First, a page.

Wednesday, April 20, 2011

The Business Intelligence Chronicles Part 22: BI and Data Governance- "show warts and all" vs. "a world through rose tinted glasses"

In an earlier post (The Business Intelligence Chronicles Part 16: Is Michael Jackson still alive? (aka Doubting Thomas/BI Skeptic) I had talked about the need to allay the fears of data skeptics - the guys who question the veracity and accuracy of information presented to them via BI tools.

Picking up that thread again I wanted to talk about the close relationship between BI and Data Governance and the two distinct forms the relationship can take.

Approach 1: "A world through rose tinted glasses"
Filter out bad data from the presentation layer and place it in an "exception report" or club it into "unknown" or "orphans" or "all others" category in the presentation layer

Approach 2" : "show warts and all"
In the presentation layer show data as is - errors and all. Visibility to errors will drive action to get the source data rectified. As a fellow blogger commented "nothing quite gets data fixed as quickly as the bad entries showing up on something the CEO sees".

The decision on what approach to take leads to an interesting dilemma for the BI manager - "Will my BI system not appear less trustworthy if it shows all the warts?" or " Will I be able to get the focus and attention required to rectify data issues if Senior Management are not exposed to them"

This leads to an excellent opportunity for Leadership to couple the BI and Data Governance initiatives with BI becoming the trigger point of a feedback loop into the Data Governance mechanism which then initiates action to identify and rectify the issue (user error, lack of validation in a data input system, problem with one or more interface etc.). And voila! if all works well the next run of the report will show correct information.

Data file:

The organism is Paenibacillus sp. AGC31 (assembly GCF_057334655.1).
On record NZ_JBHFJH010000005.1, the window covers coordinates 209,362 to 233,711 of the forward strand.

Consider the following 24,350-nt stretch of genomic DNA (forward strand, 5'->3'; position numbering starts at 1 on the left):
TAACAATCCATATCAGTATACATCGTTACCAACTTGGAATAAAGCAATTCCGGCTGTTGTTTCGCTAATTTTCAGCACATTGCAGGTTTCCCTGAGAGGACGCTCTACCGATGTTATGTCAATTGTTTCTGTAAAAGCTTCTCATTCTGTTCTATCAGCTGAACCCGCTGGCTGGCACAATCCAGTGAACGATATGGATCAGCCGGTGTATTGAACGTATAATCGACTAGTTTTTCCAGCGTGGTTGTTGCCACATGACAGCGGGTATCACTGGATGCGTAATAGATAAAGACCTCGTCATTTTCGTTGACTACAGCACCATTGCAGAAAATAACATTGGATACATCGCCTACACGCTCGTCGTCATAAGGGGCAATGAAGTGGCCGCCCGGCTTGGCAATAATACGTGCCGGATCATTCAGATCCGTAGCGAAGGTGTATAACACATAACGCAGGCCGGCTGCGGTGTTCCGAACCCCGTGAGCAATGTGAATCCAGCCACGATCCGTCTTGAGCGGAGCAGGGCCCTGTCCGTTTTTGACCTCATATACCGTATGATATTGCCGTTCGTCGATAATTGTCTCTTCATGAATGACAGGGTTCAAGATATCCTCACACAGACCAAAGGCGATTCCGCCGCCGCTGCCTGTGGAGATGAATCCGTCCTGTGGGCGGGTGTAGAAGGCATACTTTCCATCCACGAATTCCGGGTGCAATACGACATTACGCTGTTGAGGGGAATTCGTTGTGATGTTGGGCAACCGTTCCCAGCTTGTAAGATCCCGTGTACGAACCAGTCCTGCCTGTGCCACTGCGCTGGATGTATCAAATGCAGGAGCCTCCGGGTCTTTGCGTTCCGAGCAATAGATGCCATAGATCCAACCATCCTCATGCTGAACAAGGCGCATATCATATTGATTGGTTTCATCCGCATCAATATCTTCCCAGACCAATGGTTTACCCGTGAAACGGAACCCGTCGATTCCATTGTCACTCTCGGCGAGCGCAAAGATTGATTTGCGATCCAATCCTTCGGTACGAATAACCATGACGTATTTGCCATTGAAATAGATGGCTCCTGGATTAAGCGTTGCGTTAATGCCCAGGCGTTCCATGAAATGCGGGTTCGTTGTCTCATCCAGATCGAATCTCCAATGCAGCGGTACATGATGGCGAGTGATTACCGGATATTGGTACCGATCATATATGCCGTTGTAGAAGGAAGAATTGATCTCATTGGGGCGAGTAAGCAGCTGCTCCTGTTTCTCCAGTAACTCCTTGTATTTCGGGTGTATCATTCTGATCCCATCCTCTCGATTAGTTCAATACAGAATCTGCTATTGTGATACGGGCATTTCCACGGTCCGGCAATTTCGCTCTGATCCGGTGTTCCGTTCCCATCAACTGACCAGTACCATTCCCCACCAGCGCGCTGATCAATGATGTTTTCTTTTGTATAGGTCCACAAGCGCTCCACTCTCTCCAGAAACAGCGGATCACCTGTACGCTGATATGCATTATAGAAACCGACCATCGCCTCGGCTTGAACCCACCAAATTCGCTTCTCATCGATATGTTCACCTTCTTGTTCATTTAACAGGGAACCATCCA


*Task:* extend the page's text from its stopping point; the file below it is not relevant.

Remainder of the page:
Obviously all this holds true if senior management values the BI they receive and realize the importance of its accuracy. If that holds true than the quality of data can improve drastically within a few cycles. Nothing inspires action more in a corporate environment than a missive from the CXO.

Mr. Lely, I desire you would use all your skill to paint my picture truly like me, and not flatter me at all; but remark all these roughnesses, pimples, warts, and everything as you see me, otherwise I will never pay a farthing for it.

-Oliver Cromwell

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